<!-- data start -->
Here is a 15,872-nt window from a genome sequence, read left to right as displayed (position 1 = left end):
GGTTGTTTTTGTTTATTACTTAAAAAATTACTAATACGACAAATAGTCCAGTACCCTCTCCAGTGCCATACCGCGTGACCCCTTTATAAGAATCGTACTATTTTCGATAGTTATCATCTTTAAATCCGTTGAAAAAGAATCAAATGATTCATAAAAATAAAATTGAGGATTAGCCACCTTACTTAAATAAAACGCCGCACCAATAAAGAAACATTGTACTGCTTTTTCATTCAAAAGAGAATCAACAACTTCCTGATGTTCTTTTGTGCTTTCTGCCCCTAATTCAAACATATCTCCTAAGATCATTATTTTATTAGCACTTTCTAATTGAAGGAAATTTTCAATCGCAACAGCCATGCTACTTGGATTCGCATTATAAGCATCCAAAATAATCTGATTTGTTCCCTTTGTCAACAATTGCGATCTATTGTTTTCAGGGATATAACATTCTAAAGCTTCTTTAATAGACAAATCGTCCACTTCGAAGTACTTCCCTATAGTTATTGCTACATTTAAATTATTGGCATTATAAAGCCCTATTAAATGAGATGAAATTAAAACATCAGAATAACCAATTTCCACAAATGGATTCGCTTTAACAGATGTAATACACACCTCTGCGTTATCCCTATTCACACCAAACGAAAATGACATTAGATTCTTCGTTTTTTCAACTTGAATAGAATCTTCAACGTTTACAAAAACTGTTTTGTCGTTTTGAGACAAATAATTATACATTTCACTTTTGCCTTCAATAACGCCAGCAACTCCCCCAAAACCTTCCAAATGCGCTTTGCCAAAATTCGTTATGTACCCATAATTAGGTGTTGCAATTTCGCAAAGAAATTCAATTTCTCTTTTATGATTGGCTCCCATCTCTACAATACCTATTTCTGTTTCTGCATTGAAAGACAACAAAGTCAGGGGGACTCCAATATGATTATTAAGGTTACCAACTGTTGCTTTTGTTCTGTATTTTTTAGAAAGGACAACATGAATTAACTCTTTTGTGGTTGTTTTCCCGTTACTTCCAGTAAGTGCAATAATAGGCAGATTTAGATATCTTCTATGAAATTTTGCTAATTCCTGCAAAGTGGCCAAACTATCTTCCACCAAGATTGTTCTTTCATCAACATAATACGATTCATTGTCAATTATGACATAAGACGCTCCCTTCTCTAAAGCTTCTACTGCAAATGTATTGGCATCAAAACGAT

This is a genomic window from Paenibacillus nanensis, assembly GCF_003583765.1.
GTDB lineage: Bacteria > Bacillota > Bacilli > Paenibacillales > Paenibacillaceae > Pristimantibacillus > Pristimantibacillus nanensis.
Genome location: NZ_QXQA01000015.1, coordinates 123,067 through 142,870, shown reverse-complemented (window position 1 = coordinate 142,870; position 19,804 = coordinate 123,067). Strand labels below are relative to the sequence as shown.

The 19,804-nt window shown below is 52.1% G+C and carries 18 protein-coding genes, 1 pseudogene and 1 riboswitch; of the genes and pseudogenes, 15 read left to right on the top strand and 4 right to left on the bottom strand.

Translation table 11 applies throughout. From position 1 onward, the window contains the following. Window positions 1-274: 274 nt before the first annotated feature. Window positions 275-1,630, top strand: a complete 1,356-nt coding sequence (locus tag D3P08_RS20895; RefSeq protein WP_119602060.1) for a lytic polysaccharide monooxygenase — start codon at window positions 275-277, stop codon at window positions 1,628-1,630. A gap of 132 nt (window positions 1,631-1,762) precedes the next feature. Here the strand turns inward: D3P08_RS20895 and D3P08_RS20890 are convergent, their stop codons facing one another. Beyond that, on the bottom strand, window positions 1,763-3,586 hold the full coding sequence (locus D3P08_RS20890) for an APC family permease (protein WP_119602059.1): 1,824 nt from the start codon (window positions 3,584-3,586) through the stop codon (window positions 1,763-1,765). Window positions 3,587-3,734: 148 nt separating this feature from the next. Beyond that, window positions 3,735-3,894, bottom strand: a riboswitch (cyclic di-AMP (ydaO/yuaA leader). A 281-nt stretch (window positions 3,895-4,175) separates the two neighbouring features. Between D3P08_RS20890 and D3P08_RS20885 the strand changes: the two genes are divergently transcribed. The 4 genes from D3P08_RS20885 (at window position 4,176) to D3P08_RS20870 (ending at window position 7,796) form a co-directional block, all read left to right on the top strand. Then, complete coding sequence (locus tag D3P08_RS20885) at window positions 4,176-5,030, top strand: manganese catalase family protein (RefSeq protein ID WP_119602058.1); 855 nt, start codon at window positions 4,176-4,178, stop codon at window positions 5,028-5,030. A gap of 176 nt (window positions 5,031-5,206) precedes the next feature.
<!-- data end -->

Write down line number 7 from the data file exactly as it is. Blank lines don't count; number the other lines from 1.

Translation table 11 applies throughout. From position 1 onward, the window contains the following. Window positions 1-274: 274 nt before the first annotated feature. Window positions 275-1,630, top strand: a complete 1,356-nt coding sequence (locus tag D3P08_RS20895; RefSeq protein WP_119602060.1) for a lytic polysaccharide monooxygenase — start codon at window positions 275-277, stop codon at window positions 1,628-1,630. A gap of 132 nt (window positions 1,631-1,762) precedes the next feature. Here the strand turns inward: D3P08_RS20895 and D3P08_RS20890 are convergent, their stop codons facing one another. Beyond that, on the bottom strand, window positions 1,763-3,586 hold the full coding sequence (locus D3P08_RS20890) for an APC family permease (protein WP_119602059.1): 1,824 nt from the start codon (window positions 3,584-3,586) through the stop codon (window positions 1,763-1,765). Window positions 3,587-3,734: 148 nt separating this feature from the next. Beyond that, window positions 3,735-3,894, bottom strand: a riboswitch (cyclic di-AMP (ydaO/yuaA leader). A 281-nt stretch (window positions 3,895-4,175) separates the two neighbouring features. Between D3P08_RS20890 and D3P08_RS20885 the strand changes: the two genes are divergently transcribed. The 4 genes from D3P08_RS20885 (at window position 4,176) to D3P08_RS20870 (ending at window position 7,796) form a co-directional block, all read left to right on the top strand. Then, complete coding sequence (locus tag D3P08_RS20885) at window positions 4,176-5,030, top strand: manganese catalase family protein (RefSeq protein ID WP_119602058.1); 855 nt, start codon at window positions 4,176-4,178, stop codon at window positions 5,028-5,030. A gap of 176 nt (window positions 5,031-5,206) precedes the next feature.